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Inamo Review

Katy Harrington tries dinner with a side of futuristic fun

Written by . Published on September 13th 2011.


Inamo Review

RUNNING ten minutes late, I dash down Wardour Street to Inamo, an oriental fusion bar and restaurant, where my patient friend awaits. She has been instructed to have a drink downstairs, and when I arrive I join her. Both parched, we order Asahi beers (£4.75) to kickstart the proceedings. And then we wait and wait…and wait. After a while I approach the bar only to be told to sit again. So I stop wagging my tail and do as told until finally the drinks arrive and I stop panting. This is a bugbear of mine – if you are going to have table service then please ensure the staff aren’t sluggish or more interested in looking at their reflection in shiny surfaces than serving drinks.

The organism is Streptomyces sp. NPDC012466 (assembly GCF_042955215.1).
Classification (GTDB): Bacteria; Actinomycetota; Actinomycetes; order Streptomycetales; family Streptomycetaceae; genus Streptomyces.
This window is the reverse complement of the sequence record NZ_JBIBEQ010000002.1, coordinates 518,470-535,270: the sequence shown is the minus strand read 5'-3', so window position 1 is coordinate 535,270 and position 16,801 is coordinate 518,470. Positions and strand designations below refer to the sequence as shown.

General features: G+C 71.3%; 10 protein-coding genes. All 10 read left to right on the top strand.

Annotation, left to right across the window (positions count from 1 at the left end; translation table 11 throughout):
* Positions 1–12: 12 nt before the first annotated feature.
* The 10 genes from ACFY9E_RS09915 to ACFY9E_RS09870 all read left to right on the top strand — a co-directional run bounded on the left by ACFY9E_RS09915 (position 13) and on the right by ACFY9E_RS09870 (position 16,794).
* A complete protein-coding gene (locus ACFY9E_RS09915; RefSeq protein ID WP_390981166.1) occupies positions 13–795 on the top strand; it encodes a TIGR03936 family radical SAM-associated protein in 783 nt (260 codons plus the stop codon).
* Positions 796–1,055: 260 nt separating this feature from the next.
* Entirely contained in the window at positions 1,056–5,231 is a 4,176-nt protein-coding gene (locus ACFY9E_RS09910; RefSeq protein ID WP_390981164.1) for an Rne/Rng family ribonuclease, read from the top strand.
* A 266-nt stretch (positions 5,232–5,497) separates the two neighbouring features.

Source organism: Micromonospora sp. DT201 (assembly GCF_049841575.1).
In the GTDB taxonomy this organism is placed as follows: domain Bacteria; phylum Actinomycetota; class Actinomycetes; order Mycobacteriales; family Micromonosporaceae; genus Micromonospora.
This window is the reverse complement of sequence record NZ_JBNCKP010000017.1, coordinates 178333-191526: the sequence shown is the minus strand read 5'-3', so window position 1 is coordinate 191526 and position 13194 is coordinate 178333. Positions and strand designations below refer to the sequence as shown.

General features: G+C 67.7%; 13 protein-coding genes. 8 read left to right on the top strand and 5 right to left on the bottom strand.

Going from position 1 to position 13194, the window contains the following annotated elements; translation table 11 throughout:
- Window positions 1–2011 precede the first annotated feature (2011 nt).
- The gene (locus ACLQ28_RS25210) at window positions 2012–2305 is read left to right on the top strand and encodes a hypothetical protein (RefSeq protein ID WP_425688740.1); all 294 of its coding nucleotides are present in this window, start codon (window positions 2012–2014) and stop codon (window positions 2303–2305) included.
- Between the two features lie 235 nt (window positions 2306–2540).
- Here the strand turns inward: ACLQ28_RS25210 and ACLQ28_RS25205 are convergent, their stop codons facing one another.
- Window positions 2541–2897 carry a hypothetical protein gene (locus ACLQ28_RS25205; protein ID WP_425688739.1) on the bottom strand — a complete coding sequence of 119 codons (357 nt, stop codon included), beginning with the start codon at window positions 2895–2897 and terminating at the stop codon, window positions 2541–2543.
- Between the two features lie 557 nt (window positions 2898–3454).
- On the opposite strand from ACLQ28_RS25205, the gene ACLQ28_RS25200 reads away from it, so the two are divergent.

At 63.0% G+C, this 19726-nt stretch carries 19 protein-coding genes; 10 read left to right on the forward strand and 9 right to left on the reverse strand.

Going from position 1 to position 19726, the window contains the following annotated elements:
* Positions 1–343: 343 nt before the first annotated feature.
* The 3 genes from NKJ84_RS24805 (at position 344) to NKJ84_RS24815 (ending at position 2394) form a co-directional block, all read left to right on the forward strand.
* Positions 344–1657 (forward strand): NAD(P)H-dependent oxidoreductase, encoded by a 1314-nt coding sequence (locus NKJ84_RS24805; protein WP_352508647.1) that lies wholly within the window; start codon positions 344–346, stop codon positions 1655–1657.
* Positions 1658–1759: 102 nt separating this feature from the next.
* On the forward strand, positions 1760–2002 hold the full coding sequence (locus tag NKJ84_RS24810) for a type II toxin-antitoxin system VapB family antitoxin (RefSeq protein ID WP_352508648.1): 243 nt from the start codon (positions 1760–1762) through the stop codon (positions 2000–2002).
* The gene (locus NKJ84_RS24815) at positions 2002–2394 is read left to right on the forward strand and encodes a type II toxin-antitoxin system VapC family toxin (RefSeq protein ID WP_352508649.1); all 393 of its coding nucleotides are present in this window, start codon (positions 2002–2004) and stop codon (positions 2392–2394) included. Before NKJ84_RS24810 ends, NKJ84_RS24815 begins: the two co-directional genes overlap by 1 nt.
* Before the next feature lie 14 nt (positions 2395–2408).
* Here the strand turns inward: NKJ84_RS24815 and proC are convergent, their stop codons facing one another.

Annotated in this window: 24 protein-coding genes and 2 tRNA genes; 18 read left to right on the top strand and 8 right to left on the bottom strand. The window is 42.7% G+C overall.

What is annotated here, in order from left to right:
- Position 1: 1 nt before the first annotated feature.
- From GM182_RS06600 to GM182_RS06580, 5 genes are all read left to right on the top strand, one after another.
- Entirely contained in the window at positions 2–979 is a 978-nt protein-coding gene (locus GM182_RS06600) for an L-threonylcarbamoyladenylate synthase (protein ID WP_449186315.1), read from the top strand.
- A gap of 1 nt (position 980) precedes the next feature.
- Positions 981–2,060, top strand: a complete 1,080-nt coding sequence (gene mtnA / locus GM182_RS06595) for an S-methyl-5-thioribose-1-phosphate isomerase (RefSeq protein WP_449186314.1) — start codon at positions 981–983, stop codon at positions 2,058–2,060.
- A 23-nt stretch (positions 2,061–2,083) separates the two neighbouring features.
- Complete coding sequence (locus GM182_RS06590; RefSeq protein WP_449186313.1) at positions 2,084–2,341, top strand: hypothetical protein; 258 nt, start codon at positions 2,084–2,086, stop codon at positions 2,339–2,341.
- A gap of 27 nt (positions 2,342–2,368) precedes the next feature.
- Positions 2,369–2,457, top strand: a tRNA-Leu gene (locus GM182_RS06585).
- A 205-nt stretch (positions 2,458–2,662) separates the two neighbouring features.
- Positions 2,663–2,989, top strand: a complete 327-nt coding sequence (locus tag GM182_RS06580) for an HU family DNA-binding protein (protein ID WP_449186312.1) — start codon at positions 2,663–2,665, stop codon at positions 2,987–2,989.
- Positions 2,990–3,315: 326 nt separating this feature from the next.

Weeks after you eat it, the memory of the seared tuna coated (drool) in black bean and wasabi served on pickled mouli (tongue drops to floor) with cucumber miso dressing (let me fetch my mop), will make your mouth water as mine is now.

Inamo’s mission statement reads: 'Inamo is a pioneering restaurant and bar where the control of the dining experience is placed firmly in your hands. Our mission is to provide delicious cuisine with charming and timely service in a warm and vibrant atmosphere.' Clearly the hostess hadn’t read this. She informed us, in the manner of an SS officer, that our drink downstairs had cost us 30 minutes of our allotted 90-minute table time (in my opinion turning tables every 90 minutes is a little greedy and only makes me want to contumaciously eat every bite full as slowly as possible.) Yet while nothing quite sets the tone for a relaxing meal like being told you have 60 minutes to get out, arguing with the ice maiden seemed futile, so we played sit again. (As it happened, by 10:30pm the restaurant had many free tables so we were left to dawdle as long as we wished).